A new study finds that longer courses of a mild form of chemotherapy may help patients with a bone marrow disease only recently considered a form of cancer. Writing in the April 15, 2006 issue of CANCER, a peer-reviewed journal of the American Cancer Society, researchers say the study found that 45 percent of patients with Myelodysplastic Syndrome (MDS) who relapse did respond to a second course of treatment, but that the quality and duration of the second response was inferior to the initial treatment, leading researchers to believe that longer initial treatments may be more beneficial to patient outcome.
MDS is a bone marrow disease that causes an increasing number of dysfunctional blood cells called blasts to develop from stem cells and proliferate in the blood stream at the expense of normal cells. As a result, fewer normal red blood cells will circulate to carry oxygen to cells resulting in anemia; fewer white blood cells will be available to fight infections; and fewer platelets to control bleeding. Although MDS has not been considered cancer in the past, most hematologists (specialists in diseases of the blood) now think it is a form of bone marrow cancer (i.e. leukemia).
MDS generally afflicts adults over 50 years old, and therapy is supportive rather than curative. However, a subset of MDS patients will develop blood cell cancer, or leukemia. These high-risk patients have been shown to benefit from a new DNA hypomethylating agent, decitabine, undergoing clinical trials. The results of these trials are revealed in a related article by Kantarjian et al. also published in the April 15, 2006 issue of CANCER.
Multi-year study finds 'hotspots' of ammonia over world's major agricultural areas
17.03.2017 | University of Maryland
Diabetes Drug May Improve Bone Fat-induced Defects of Fracture Healing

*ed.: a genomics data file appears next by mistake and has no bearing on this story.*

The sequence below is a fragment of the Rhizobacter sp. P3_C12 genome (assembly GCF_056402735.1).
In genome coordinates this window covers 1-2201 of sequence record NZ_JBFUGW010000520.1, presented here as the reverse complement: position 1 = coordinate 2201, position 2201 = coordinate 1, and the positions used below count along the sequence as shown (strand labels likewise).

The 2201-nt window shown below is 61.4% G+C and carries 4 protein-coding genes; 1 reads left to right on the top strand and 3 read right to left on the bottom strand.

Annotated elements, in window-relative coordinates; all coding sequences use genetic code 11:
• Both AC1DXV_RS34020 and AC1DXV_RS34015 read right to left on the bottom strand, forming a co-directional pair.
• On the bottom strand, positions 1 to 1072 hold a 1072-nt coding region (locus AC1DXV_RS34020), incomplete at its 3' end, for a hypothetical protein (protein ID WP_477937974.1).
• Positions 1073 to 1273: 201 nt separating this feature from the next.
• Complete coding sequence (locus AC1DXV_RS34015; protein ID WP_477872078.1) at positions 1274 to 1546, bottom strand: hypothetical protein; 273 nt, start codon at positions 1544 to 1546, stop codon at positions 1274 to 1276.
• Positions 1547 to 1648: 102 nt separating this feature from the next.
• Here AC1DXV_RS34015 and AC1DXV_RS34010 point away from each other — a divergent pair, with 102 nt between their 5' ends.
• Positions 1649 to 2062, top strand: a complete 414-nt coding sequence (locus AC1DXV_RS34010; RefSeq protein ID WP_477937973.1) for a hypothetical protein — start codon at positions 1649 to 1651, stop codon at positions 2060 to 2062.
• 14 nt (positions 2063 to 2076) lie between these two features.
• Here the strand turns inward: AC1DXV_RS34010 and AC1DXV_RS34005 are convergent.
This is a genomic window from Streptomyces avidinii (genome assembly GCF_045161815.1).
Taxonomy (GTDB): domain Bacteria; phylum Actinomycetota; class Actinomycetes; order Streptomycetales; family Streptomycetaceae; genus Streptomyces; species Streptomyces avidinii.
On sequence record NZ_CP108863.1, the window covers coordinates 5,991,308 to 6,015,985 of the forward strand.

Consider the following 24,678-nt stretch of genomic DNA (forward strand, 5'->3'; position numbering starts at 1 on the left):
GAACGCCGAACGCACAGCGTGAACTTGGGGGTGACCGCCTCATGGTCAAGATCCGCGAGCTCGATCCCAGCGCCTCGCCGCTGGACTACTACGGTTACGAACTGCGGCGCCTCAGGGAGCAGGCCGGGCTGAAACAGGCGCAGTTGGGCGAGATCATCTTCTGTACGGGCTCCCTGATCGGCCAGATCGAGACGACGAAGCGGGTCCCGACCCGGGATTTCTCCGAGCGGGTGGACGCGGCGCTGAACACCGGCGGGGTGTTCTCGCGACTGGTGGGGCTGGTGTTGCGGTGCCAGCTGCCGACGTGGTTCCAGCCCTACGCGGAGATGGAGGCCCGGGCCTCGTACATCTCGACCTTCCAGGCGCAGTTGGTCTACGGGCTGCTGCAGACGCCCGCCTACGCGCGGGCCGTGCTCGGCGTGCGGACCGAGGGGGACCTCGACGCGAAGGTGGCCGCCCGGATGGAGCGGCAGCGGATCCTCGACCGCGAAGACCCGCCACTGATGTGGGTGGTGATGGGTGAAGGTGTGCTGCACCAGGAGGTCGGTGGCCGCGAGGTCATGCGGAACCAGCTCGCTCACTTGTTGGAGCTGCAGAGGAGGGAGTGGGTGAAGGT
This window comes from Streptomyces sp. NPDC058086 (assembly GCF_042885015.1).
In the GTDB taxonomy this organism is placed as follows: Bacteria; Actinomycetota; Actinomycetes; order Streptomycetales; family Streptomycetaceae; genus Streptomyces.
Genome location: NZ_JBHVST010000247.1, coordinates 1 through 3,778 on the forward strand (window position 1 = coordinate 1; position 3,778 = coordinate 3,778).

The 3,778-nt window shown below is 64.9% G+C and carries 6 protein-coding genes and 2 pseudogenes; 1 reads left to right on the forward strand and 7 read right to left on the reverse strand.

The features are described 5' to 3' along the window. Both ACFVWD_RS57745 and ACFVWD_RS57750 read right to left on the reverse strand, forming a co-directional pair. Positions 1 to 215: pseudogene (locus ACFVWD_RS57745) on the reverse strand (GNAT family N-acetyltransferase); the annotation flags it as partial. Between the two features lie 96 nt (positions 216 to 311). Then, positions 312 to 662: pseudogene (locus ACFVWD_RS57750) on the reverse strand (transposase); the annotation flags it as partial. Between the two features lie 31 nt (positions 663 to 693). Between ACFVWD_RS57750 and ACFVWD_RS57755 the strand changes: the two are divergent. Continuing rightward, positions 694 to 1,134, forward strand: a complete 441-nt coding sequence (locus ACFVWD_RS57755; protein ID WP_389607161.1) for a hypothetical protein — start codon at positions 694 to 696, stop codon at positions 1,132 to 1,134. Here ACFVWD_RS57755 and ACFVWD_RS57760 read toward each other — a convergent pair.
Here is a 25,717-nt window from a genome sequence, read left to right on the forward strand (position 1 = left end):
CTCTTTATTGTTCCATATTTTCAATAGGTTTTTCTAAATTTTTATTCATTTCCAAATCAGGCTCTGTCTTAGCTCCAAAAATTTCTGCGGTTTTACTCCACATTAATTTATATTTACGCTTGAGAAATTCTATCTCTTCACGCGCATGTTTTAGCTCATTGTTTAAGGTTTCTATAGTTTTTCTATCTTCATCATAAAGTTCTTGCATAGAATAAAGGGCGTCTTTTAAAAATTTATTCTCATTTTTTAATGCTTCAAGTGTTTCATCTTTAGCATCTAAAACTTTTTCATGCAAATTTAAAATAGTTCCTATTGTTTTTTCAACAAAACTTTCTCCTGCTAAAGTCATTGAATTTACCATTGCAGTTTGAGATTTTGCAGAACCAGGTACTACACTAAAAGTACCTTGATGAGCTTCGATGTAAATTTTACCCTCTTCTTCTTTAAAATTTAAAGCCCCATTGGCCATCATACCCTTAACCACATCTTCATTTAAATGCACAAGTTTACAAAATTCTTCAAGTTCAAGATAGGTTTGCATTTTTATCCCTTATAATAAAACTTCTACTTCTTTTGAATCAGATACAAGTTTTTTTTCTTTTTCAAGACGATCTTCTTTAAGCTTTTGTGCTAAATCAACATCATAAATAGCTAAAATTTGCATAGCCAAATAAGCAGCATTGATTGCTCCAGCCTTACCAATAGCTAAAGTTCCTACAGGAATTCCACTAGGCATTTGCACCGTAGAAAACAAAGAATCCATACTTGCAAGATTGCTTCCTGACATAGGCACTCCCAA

17.03.2017 | Deutsches Institut für Ernährungsforschung Potsdam-Rehbrücke
The Institute of Semiconductor Technology and the Institute of Physical and Theoretical Chemistry, both members of the Laboratory for Emerging Nanometrology (LENA), at Technische Universität Braunschweig are partners in a new European research project entitled ChipScope, which aims to develop a completely new and extremely small optical microscope capable of observing the interior of living cells in real time. A consortium of 7 partners from 5 countries will tackle this issue with very ambitious objectives during a four-year research program.
To demonstrate the usefulness of this new scientific tool, at the end of the project the developed chip-sized microscope will be used to observe in real-time...
Astronomers from Bonn and Tautenburg in Thuringia (Germany) used the 100-m radio telescope at Effelsberg to observe several galaxy clusters. At the edges of these large accumulations of dark matter, stellar systems (galaxies), hot gas, and charged particles, they found magnetic fields that are exceptionally ordered over distances of many million light years. This makes them the most extended magnetic fields in the universe known so far.
The results will be published on March 22 in the journal „Astronomy & Astrophysics“.
Galaxy clusters are the largest gravitationally bound structures in the universe. With a typical extent of about 10 million light years, i.e. 100 times the...
Researchers at the Goethe University Frankfurt, together with partners from the University of Tübingen in Germany and Queen Mary University as well as Francis Crick Institute from London (UK) have developed a novel technology to decipher the secret ubiquitin code.
Ubiquitin is a small protein that can be linked to other cellular proteins, thereby controlling and modulating their functions. The attachment occurs in many...
In the eternal search for next generation high-efficiency solar cells and LEDs, scientists at Los Alamos National Laboratory and their partners are creating...
Silicon nanosheets are thin, two-dimensional layers with exceptional optoelectronic properties very similar to those of graphene. Albeit, the nanosheets are less stable. Now researchers at the Technical University of Munich (TUM) have, for the first time ever, produced a composite material combining silicon nanosheets and a polymer that is both UV-resistant and easy to process. This brings the scientists a significant step closer to industrial applications like flexible displays and photosensors.
Silicon nanosheets are thin, two-dimensional layers with exceptional optoelectronic properties very similar to those of graphene. Albeit, the nanosheets are...
20.03.2017 | Event News
14.03.2017 | Event News
07.03.2017 | Event News
29.03.2017 | Trade Fair News
28.03.2017 | Life Sciences
28.03.2017 | Information Technology